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Start as you did the other image, by double clicking on the background layer to unlock it. I’ll say, here, that I would now use the Ctrl or Cmd + J keyboard shortcut to duplicate the layer. I do this for a specific reason. While, yes, I like to work non-destructively and also like a pristine copy just in case I have to start over, or something horrible like that, but I really do it for the “before and after” element. It helps me to have the before and after image in the same layer stack so I can quickly turn off the top layer and see the before copy and can tell if there are things I may have missed or things that just don’t look right. This is more important on restorations, but can be helpful in retouching, also.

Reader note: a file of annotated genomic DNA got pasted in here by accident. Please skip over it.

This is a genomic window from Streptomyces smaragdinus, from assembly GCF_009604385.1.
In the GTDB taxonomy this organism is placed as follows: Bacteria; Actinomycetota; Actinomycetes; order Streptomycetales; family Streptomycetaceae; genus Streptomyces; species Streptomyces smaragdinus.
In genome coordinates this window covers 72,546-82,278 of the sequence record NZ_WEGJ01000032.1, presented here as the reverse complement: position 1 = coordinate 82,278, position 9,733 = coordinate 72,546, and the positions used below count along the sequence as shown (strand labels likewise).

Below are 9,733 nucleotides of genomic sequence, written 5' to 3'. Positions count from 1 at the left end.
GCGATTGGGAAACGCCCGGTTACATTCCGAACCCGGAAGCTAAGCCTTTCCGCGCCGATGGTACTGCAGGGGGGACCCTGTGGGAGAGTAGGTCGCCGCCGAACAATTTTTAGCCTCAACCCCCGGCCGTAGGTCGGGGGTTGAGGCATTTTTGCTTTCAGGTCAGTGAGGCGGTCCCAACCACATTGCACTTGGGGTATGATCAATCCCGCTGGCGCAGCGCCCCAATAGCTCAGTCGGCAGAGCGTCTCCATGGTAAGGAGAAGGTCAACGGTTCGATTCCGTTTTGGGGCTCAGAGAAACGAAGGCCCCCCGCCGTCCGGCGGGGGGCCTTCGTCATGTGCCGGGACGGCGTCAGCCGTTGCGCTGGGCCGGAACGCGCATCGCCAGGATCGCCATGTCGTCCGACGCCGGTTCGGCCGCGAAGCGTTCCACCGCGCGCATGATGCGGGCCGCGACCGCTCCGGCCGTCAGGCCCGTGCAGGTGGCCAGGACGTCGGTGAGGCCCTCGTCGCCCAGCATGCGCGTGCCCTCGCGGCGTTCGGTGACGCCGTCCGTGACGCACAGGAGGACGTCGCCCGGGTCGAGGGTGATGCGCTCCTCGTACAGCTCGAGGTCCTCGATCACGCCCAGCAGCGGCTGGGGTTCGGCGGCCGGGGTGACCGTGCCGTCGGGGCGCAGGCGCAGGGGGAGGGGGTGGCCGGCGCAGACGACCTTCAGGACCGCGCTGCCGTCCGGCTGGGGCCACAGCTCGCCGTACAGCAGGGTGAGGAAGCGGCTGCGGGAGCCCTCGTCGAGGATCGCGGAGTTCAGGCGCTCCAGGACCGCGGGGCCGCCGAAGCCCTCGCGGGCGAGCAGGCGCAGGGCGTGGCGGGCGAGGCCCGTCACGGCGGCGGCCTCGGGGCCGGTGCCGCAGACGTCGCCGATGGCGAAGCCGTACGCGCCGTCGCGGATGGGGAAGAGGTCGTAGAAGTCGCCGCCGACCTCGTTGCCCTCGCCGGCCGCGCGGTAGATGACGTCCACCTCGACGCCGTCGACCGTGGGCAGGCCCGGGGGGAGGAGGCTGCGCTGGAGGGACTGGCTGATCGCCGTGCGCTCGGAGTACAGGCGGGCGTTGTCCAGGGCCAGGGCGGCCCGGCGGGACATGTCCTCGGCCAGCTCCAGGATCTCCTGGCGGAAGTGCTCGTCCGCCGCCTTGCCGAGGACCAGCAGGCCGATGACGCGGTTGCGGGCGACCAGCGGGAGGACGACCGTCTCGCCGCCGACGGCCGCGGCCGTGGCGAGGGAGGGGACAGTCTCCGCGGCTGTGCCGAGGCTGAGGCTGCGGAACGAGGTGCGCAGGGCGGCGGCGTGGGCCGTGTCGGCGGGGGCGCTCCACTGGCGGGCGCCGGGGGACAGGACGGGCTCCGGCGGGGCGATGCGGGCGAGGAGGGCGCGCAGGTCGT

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Once the background layer is unlocked, grab the Crop tool and pull out the left hand (or whichever side you want to enlarge) side.

 

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Now I’m going to borrow some real estate from the other side. Please note that I ended up using a larger area than this screen shot shows; I went a little into the high chair, know II could go back and erase parts of it later if it was still showing. So, grab the Rectangular Selection tool and select an area from the left.

 

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Now go to Image > Transform > Horizontal Transform to flip it, well, horizontally!

 

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And move the borrowed layer over to the right side.

 

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My screen grabs have finally caught up to the new section I chose. My goodness, but I’m lazy!